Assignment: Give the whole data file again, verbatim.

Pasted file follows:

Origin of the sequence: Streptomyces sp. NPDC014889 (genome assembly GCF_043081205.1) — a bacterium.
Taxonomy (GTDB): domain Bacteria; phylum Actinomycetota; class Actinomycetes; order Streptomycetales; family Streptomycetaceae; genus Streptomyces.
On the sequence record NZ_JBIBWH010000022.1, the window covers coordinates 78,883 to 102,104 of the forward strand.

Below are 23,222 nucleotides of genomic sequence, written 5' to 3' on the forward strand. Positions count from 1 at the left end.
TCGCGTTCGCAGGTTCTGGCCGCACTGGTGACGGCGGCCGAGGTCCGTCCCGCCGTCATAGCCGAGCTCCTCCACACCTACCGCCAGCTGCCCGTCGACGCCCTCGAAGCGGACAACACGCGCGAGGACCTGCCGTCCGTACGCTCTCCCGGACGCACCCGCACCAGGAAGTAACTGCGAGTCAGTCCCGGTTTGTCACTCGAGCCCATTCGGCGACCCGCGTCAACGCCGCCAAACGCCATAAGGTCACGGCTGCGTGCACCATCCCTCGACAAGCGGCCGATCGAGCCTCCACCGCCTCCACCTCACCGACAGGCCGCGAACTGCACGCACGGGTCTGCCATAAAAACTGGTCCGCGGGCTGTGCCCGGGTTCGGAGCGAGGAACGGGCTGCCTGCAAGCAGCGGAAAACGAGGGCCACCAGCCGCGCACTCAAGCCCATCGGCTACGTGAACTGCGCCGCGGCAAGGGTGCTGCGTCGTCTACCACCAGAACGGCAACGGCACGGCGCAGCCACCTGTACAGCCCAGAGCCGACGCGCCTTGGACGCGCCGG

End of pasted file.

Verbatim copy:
Origin of the sequence: Streptomyces sp. NPDC014889 (genome assembly GCF_043081205.1) — a bacterium.
Taxonomy (GTDB): domain Bacteria; phylum Actinomycetota; class Actinomycetes; order Streptomycetales; family Streptomycetaceae; genus Streptomyces.
On the sequence record NZ_JBIBWH010000022.1, the window covers coordinates 78,883 to 102,104 of the forward strand.

Below are 23,222 nucleotides of genomic sequence, written 5' to 3' on the forward strand. Positions count from 1 at the left end.
TCGCGTTCGCAGGTTCTGGCCGCACTGGTGACGGCGGCCGAGGTCCGTCCCGCCGTCATAGCCGAGCTCCTCCACACCTACCGCCAGCTGCCCGTCGACGCCCTCGAAGCGGACAACACGCGCGAGGACCTGCCGTCCGTACGCTCTCCCGGACGCACCCGCACCAGGAAGTAACTGCGAGTCAGTCCCGGTTTGTCACTCGAGCCCATTCGGCGACCCGCGTCAACGCCGCCAAACGCCATAAGGTCACGGCTGCGTGCACCATCCCTCGACAAGCGGCCGATCGAGCCTCCACCGCCTCCACCTCACCGACAGGCCGCGAACTGCACGCACGGGTCTGCCATAAAAACTGGTCCGCGGGCTGTGCCCGGGTTCGGAGCGAGGAACGGGCTGCCTGCAAGCAGCGGAAAACGAGGGCCACCAGCCGCGCACTCAAGCCCATCGGCTACGTGAACTGCGCCGCGGCAAGGGTGCTGCGTCGTCTACCACCAGAACGGCAACGGCACGGCGCAGCCACCTGTACAGCCCAGAGCCGACGCGCCTTGGACGCGCCGG